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Council Tax Set To Rise To Fund More Police

By Times Reporter and Local Democracy Reporting Service in Crime News on February 7, 2022

Council tax across Hampshire will likely increase by around £10 per year to pay for more police officers.

The police and crime commissioner for Hampshire, Donna Jones, had her budget supported by the county council’s police and crime panel last week.

Mrs Jones, who is pictured with Hampshire Chief Constable, Olivia Pinkney, proposed £10 per year council tax increases for band D properties for the next three years.

While council tax is a single payment for taxpayers, the money is divided among councils, emergency services and more. Council tax will form 41 per cent of Hampshire Constabulary’s budget for 2022/23, totalling £410.5m.

This is £23.4m more than the previous year. The budget will also see £1.5m spent on improving the 101 service. Mrs Jones said: ‘£10 per year might not sound like much but for struggling families that’s money that can’t be spent on food, or puts them further into debt.

‘I’ve given a lot of consideration to that – but we’re going above and beyond to pay for the 600 additional police officers I promised when I was elected. For those in band A and B properties with council tax discounts, it works out at around 6p per week.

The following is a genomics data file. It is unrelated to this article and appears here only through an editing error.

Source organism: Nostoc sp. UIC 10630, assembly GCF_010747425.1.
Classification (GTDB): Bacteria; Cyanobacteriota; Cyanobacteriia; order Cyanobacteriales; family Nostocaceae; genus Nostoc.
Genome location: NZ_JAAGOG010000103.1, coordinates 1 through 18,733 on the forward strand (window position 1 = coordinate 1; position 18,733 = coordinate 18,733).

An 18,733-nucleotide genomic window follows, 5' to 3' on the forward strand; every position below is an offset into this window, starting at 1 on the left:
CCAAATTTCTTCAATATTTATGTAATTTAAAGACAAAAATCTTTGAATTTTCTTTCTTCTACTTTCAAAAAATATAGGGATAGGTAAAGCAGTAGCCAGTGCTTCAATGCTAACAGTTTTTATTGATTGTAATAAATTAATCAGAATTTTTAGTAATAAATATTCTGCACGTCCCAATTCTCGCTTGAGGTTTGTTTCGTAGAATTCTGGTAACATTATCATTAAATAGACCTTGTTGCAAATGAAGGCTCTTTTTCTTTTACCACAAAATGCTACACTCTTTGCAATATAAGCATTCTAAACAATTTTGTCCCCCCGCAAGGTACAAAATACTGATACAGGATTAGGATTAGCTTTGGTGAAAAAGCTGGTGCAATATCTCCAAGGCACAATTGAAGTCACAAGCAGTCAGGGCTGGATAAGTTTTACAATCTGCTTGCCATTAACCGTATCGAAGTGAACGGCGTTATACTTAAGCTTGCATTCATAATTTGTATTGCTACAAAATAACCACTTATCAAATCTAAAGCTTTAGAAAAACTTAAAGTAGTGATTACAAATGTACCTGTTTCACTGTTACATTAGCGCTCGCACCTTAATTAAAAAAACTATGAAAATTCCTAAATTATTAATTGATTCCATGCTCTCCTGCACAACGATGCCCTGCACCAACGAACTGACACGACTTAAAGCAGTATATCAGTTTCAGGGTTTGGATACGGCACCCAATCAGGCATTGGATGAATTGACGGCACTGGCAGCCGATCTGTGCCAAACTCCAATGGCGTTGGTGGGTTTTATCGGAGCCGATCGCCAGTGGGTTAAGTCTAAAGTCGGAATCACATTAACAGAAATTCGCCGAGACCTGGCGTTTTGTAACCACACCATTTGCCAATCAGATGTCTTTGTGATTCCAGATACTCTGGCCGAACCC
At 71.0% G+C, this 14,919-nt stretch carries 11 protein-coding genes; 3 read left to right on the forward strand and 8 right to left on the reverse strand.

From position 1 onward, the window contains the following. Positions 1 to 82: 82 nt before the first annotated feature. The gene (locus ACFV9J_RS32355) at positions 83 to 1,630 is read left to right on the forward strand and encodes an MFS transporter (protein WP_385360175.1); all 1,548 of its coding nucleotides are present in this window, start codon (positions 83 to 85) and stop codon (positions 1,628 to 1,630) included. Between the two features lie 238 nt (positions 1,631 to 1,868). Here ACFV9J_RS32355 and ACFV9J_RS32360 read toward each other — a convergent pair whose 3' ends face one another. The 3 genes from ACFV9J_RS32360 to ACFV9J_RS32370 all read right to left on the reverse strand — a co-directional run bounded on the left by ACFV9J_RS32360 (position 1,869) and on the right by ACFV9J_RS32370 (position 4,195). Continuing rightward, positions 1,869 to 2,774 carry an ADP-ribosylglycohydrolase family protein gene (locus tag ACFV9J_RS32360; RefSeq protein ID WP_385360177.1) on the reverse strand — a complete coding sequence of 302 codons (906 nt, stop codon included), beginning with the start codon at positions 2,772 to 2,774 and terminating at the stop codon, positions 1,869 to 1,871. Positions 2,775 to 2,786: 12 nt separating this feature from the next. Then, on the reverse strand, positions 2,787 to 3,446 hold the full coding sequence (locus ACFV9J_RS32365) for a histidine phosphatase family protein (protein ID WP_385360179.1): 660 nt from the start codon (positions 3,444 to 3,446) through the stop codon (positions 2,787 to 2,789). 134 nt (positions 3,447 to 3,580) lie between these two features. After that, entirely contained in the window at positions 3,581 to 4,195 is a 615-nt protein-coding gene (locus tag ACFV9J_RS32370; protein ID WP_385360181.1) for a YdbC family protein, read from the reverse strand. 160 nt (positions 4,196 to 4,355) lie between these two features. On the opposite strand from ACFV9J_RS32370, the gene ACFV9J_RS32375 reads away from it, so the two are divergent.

‘Police officers also haven’t had a pay rise in four years and it’s long overdue. I’ve budgeted for a 3.5 per cent – which would be much deserved- and anything left over from that will go towards getting more police officers too.’ Council tax alone will pay for 196 officers, Mrs Jones added.

However, according to UNISON, the UK’s largest trade union, analysis of data provided by the Home Office last year, shows there are about 1,400 fewer police and police staff in Hampshire today than in 2010 – a 22% cut.

The union, which represents police staff across the country, says there are now 15% fewer police staff (include 999 call-takers, crime scene examiners, fingerprint experts, PCSOs, crime scene analysts, cyber-crime specialists, trainers and detention officers), 38% fewer police community support officers (PCSOs), and 25% fewer police officers compared to the levels a decade ago.

The police and crime commissioner ran a consultation towards the end of last year, receiving more than 4,000 responses. Overall, 64 per cent of responses supported the council tax increase, although young adults tended to oppose the plans.

Mrs Jones said: ‘It’s not sustainable to keep increasing council tax. The long-awaited police funding formula review has started and we’re part of the investigation work for that.’

The budget was also praised by chief constable Olivia Pinkney, who said the additional money will go a long way for everyday policing.

She said: ‘There is a strong operational case for this precept uplift. This constabulary remains a good one, but we want to so even better. We’re running a tight ship and spending taxpayer money wisely. I am determined to build on the progress we have made and this budget enables us to do that.’

Nine members voted to support the budget, with three against and one abstention.

Photo: Hampshire Police

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